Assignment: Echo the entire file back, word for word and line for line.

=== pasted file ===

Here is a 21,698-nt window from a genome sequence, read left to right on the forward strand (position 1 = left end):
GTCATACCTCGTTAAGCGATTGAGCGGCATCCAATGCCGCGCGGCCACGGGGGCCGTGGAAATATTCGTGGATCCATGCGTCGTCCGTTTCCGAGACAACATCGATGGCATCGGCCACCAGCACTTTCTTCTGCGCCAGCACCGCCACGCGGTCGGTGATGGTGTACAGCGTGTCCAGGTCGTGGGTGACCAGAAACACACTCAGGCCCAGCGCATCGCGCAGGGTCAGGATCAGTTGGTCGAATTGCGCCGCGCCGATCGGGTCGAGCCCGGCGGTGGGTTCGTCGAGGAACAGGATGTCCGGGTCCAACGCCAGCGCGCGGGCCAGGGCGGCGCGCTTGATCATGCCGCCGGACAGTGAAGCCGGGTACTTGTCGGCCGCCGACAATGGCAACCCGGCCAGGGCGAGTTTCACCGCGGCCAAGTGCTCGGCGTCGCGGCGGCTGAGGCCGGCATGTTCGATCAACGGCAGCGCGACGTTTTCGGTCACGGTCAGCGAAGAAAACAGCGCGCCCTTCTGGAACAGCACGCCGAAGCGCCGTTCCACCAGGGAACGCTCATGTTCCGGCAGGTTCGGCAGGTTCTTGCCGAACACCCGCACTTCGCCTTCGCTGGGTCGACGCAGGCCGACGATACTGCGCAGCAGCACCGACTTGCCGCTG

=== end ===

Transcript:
Here is a 21,698-nt window from a genome sequence, read left to right on the forward strand (position 1 = left end):
GTCATACCTCGTTAAGCGATTGAGCGGCATCCAATGCCGCGCGGCCACGGGGGCCGTGGAAATATTCGTGGATCCATGCGTCGTCCGTTTCCGAGACAACATCGATGGCATCGGCCACCAGCACTTTCTTCTGCGCCAGCACCGCCACGCGGTCGGTGATGGTGTACAGCGTGTCCAGGTCGTGGGTGACCAGAAACACACTCAGGCCCAGCGCATCGCGCAGGGTCAGGATCAGTTGGTCGAATTGCGCCGCGCCGATCGGGTCGAGCCCGGCGGTGGGTTCGTCGAGGAACAGGATGTCCGGGTCCAACGCCAGCGCGCGGGCCAGGGCGGCGCGCTTGATCATGCCGCCGGACAGTGAAGCCGGGTACTTGTCGGCCGCCGACAATGGCAACCCGGCCAGGGCGAGTTTCACCGCGGCCAAGTGCTCGGCGTCGCGGCGGCTGAGGCCGGCATGTTCGATCAACGGCAGCGCGACGTTTTCGGTCACGGTCAGCGAAGAAAACAGCGCGCCCTTCTGGAACAGCACGCCGAAGCGCCGTTCCACCAGGGAACGCTCATGTTCCGGCAGGTTCGGCAGGTTCTTGCCGAACACCCGCACTTCGCCTTCGCTGGGTCGACGCAGGCCGACGATACTGCGCAGCAGCACCGACTTGCCGCTG